Press "Enter" to skip to content

32 died on Big Island’s roadways in 2018

Impaired driving was a factor in at least 19 of the 32 traffic fatalities on Hawaii Island in 2018. And that total could rise since toxicology reports haven’t been completed on all fatal collisions, police said.

Of the deaths where impairment was found to be a factor, seven were because of drugs and 12 were found to be a combination of alcohol and drugs.

“That’s a fatal combination, alcohol and drugs,” Torey Keltner, program manager for Hawaii Police Department’s Traffic Services Division, said Wednesday.

According to Keltner, in eight deaths, both speed and inattention to driving are listed as factors. Inattention alone is a factor in eight additional deaths. Speeding alone is cited as a factor in two deaths, as is reckless driving. And three deaths had miscellaneous “illness” or “other distractions” listed as factors in the collision.

The year-end death toll on Big Island roadways is the same as the official tallies in 2017 and 2016, although there were actually 36 people killed in vehicular collisions in 2017. Four fatalities the previous year were not counted toward the official toll since two occurred on private property and two within the boundaries of Hawaii Volcanoes National Park. There were also two additional in 2016 that occurred on private property, bringing that year’s unofficial total to 34.

Kona, by far, had the highest fatality total, with 18. There were five fatalities in Ka‘u, three in Puna, two each in North Hilo and South Kohala, and one each in South Hilo and North Kohala.

There were no traffic fatalities in Hilo town in 2018.

While the island’s fatality count has been relatively stable the past three years, the total for each of the past three years represents more official traffic fatalities than for the years of 2014 and 2015 combined. There were 19 official traffic deaths in 2015 and 11 in 2014.

The worst year this decade for official traffic deaths on the Big Island is 2012, when 38 fatalities were tallied.

There were 30 fatal collisions in 2018, with dual fatalities in two of them.

There were no traffic fatalities in January 2018, but the first fatal crash of the year, at about 8 p.m. Feb. 2 near the 84-mile marker of Highway 11 near Honomalino in South Kona killed two individuals, 54-year-old Roxane Cho, and 56-year-old Richard Chamberlain, both of Kailua-Kona. Cho and Chamberlain, both pedestrians, were in the southbound lane of Mamalahoa Highway when they were struck by a Nissan sedan driven by a 55-year-old Ocean View woman.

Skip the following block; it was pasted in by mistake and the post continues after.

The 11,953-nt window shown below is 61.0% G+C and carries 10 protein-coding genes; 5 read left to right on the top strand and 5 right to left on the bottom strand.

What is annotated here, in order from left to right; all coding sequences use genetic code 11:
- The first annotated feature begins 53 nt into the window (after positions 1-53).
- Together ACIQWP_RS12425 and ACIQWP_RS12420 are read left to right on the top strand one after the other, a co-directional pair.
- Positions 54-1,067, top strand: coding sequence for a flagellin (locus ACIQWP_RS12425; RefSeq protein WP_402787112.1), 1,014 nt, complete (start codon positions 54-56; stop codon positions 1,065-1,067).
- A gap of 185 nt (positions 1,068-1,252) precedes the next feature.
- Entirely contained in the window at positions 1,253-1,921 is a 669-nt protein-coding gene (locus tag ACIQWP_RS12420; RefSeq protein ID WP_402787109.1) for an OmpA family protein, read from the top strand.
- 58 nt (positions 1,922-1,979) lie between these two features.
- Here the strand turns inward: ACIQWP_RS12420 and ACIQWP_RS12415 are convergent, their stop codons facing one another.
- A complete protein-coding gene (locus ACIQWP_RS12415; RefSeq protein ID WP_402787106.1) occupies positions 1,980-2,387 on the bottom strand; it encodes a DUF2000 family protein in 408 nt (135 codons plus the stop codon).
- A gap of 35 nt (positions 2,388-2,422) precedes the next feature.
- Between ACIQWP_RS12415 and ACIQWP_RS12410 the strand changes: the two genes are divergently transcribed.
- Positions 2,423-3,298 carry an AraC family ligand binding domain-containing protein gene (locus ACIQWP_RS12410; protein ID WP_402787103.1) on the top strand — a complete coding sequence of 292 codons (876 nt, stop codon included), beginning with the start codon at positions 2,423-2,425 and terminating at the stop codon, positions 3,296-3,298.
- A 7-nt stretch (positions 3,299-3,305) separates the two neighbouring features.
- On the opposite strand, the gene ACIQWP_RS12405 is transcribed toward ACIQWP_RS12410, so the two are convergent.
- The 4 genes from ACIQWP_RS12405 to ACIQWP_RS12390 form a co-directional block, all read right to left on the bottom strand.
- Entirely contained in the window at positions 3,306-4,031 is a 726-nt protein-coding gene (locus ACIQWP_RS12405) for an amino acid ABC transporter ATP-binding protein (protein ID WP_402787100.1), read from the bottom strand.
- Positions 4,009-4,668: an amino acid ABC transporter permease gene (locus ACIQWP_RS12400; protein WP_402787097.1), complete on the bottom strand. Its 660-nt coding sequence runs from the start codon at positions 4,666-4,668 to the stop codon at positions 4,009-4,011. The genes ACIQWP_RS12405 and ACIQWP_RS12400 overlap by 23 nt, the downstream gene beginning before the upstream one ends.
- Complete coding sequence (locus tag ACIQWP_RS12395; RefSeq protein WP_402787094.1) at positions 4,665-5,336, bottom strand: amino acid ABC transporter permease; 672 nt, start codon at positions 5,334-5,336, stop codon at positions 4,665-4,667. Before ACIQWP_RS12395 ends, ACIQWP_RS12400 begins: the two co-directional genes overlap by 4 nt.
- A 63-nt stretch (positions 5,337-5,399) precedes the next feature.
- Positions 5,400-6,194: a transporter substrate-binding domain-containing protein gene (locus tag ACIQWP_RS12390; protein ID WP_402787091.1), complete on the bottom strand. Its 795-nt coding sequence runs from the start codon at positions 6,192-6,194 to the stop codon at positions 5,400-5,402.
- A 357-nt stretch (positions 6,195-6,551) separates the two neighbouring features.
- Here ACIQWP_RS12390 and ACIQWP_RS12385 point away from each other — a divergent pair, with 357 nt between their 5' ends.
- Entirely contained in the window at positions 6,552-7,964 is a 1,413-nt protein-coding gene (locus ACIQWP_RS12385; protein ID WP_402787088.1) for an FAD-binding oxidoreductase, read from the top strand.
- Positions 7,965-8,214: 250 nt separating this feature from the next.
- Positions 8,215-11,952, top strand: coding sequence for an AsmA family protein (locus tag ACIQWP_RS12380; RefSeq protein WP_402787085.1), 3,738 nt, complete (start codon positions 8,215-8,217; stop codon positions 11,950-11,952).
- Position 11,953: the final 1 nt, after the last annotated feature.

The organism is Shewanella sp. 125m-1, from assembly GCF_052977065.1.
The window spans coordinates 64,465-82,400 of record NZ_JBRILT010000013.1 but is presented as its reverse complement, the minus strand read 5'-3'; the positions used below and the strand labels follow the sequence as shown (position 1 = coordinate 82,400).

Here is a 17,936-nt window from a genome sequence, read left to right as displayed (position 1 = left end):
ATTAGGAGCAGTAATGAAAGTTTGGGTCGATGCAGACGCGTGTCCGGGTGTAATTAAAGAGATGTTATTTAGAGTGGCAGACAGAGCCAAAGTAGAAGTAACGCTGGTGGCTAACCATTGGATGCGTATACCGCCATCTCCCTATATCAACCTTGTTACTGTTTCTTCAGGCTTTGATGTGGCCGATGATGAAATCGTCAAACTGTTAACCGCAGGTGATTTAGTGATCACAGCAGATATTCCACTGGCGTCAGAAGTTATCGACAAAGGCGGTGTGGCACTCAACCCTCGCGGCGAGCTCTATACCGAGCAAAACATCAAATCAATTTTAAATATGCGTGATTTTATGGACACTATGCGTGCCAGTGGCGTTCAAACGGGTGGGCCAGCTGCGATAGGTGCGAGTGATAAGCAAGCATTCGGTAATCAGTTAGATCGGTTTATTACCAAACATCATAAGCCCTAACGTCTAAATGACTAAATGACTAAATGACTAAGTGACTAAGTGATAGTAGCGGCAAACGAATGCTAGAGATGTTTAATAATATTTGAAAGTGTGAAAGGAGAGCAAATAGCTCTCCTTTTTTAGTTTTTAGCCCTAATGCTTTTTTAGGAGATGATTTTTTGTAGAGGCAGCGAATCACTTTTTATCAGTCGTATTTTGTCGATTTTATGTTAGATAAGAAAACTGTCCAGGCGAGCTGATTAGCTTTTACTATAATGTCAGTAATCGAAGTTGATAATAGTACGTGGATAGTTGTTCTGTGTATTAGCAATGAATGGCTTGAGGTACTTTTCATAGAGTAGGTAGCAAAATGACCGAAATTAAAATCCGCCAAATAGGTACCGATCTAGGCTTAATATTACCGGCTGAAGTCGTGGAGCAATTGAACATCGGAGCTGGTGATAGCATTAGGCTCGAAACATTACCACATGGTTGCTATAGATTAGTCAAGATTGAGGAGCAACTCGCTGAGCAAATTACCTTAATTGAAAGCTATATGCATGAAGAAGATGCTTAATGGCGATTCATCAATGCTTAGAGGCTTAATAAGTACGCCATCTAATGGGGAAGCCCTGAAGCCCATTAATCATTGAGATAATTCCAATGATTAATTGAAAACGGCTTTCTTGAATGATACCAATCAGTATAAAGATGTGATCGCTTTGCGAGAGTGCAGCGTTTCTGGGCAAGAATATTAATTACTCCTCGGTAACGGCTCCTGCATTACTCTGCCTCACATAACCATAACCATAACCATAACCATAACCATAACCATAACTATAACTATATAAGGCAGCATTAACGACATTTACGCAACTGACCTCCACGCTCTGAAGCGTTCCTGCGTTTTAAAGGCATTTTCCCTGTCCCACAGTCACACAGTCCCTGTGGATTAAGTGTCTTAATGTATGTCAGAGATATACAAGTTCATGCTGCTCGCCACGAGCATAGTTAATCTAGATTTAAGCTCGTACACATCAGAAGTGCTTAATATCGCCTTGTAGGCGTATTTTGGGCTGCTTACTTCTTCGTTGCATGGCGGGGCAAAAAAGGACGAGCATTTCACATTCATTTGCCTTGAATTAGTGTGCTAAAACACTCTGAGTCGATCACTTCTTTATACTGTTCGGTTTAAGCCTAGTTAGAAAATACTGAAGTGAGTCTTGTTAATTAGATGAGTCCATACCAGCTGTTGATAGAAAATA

Neither speed nor alcohol was suspected as a factor in the collision.

The other double-fatal crash occurred on June 1 on Palani Road near Laimana Street in Kailua Kona. Police say a 69-year-old man from Japan was driving a 2016 Nissan sedan west on Palani when he crossed the centerline and collided head-on with a 2018 GMC pickup truck driven by a 32-year-old Kailua-Kona man.

The crash killed two women passengers in the Nissan, 69-year-old Michiko Ono of Tokyo and 70-year-old Takako Oikawa of Kanagawa, Japan.

Police think inattention to driving was a factor in the collision.

July was the month with the largest number of fatalities, five — as well as the deadliest day on Big Island roads, July 16, with three people dying in separate collisions, one in Puna and two in Kona.

For the year 2018, there were 1,095 DUI arrests compared to 1,160 in 2017, a decrease of 5.6 percent.

The numbers of arrests by district were: Kona, 466; South Hilo, 279; Puna, 219; South Kohala, 85; Ka‘u, 23; North Kohala, 10; Hamakua, nine; and North Hilo, four.

There were 163 drivers arrested for DUI who were involved in traffic accidents in 2018, compared to 220 in 2017, a decrease of 25.9 percent.

There were 54 drivers under 21 arrested for DUI in 2018, compared with 72 in 2017, a decrease of 25 percent.

There were arrests for other charges stemming from the 1,095 DUI arrests, as well, including: 46 for open container of alcohol in vehicle; four for speeding; 208 for driving without a license; 94 for driving while license suspended; 276 for
driving without insurance; 17 for promoting a dangerous drug; and 24 for marijuana possession.

There were also 192 arrests for other related moving and/or regulatory violations.

There were 1,137 major accidents recorded in 2018, collisions in which the total estimated damage exceeded $3,000. That’s a decrease of 16 percent from the 1,366 major accidents logged in 2017.

Email John Burnett@hawaiitribune-herald.com.
Source: Hawaii Tribune Herald

Be First to Comment

    Leave a Reply

    %d bloggers like this: